By Melissa Maerz
Updated April 20, 2013 at 04:00 AM EDT
Credit: George Rodriguez

If you’re of the generation who’s never heard of the Rascals, you might be forgiven. Best known for the sweet, blue-eyed soul of ”Groovin’,” the sunny, bluebird-on-my-shoulder pop of ”A Beautiful Morning,” a wild-rocking cover of ”Good Lovin’,” and other hits of the mid-to-late 1960s, these Jersey boys grew up playing in the same clubs as a very young, still-rocking-a-pompadour Jimi Hendrix. In their early days, they even got the Beatles to open for them. But they never really got their due as one of the great classic rock bands until 1997, when Sopranos star and Bruce Springsteen’s E Street Band guitarist Steven Van Zandt fought to get them inducted into the Rock and Roll Hall of Fame.

The Rascals: Once Upon a Dream is Van Zandt’s baby. He directed it, along with Marc Brickman, and wrote the book himself. A longtime fan — he regularly plays the Rascals on his radio show, Little Steven’s Underground Garage — Van Zandt has been trying to get founding members Felix Cavaliere, Eddie Brigati, Dino Danelli, and Gene Cornish back together for years. So it makes sense that this show feels more like a reunion concert than a musical. All four original members play live on stage for 28 full songs. (In the production notes, Van Zandt calls it ”the most comprehensive concert they’ve ever done.”) Luckily, the music still sounds fantastic. Singer Brigati’s high notes might be a little strained, but frontman Cavaliere still croons with a voice as clear and soulful as it sounds on vinyl. Danelli’s puts real force into his jazzy drumming. And you can tell that Cornish is having the best time ever, mugging for the crowd with his rockabilly-inspired guitar solos. They got three standing ovations the night I saw the show, and a few brave souls danced in the aisles. One woman stood up in her seat, waving her arms to the music, even though one of them was in a sling around her neck. These people had been waiting 40 long years to see the Rascals — and you could tell.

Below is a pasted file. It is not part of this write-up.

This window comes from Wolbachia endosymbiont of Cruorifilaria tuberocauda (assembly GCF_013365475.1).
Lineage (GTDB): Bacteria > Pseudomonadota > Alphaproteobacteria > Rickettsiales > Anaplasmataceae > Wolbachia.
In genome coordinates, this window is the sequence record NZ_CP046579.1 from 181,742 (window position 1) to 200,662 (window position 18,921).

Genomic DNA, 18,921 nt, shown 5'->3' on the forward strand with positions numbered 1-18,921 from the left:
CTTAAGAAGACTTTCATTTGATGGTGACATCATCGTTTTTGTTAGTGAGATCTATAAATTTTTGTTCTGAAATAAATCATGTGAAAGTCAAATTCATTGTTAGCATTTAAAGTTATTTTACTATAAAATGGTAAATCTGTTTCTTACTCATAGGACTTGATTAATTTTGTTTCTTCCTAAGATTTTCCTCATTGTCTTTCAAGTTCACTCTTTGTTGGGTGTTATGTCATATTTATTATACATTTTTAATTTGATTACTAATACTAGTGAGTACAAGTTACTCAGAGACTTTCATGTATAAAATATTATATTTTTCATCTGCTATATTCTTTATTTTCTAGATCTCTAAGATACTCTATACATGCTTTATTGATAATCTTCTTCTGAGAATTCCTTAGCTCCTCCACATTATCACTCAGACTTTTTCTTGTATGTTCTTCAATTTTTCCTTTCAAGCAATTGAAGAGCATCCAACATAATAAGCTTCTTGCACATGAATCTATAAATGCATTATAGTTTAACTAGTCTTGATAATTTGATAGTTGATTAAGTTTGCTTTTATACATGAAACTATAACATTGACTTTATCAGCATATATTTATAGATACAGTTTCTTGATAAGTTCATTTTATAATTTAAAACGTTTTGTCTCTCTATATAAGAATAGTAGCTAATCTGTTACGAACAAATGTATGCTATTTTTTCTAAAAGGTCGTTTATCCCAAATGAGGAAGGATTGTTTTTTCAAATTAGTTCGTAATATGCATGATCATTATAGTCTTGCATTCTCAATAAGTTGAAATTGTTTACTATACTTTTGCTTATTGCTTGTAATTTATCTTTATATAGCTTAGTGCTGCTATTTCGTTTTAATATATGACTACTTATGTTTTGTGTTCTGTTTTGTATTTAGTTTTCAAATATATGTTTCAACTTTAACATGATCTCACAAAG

Still, it’s hard to understand why the Rascals didn’t just take this ”most comprehensive concert” on tour. Though Van Zandt clearly loves the band, he didn’t do them any favors with the narrative part of the show. The songs are intercut with film footage, some featuring actors (like the Sopranos‘ Vincent Pastore) playing stock scenes from the musicians’ pasts that could’ve been taken from any band’s backstory. Other scenes include interviews with the band members that are so stiff, you can practically see their eyes darting back and forth across the cue cards. The monologues are filled with clichés (”One day I was the kid looking in, and the next day I was on stage!” ”We started stretching our wings — you know, musically — to see how high we could fly”) and terrible, elbow-to-the-ribs barbs about how Jersey guys are just so crazy. A conversation about the British Invasion is capped off with a groaner of a punchline: ”The British were coming, alright. Where was Paul Revere when you needed him?”

One wonders why Van Zandt chose to write their dialogue for them. Surely, if he’d just let the Rascals tell their own stories, he would’ve come back with some wild tales of Summer of Love after parties and the Civil Rights marches they supported. No one even tries to explain the drama behind why the band broke up. In the end, their story doesn’t sound much different from any other band you’d see on Behind the Music. Jersey boys — maybe they’re not so crazy after all. Sad. For the music: A? For the musical: C? Overall: B?

(Tickets: or 800-653-8000)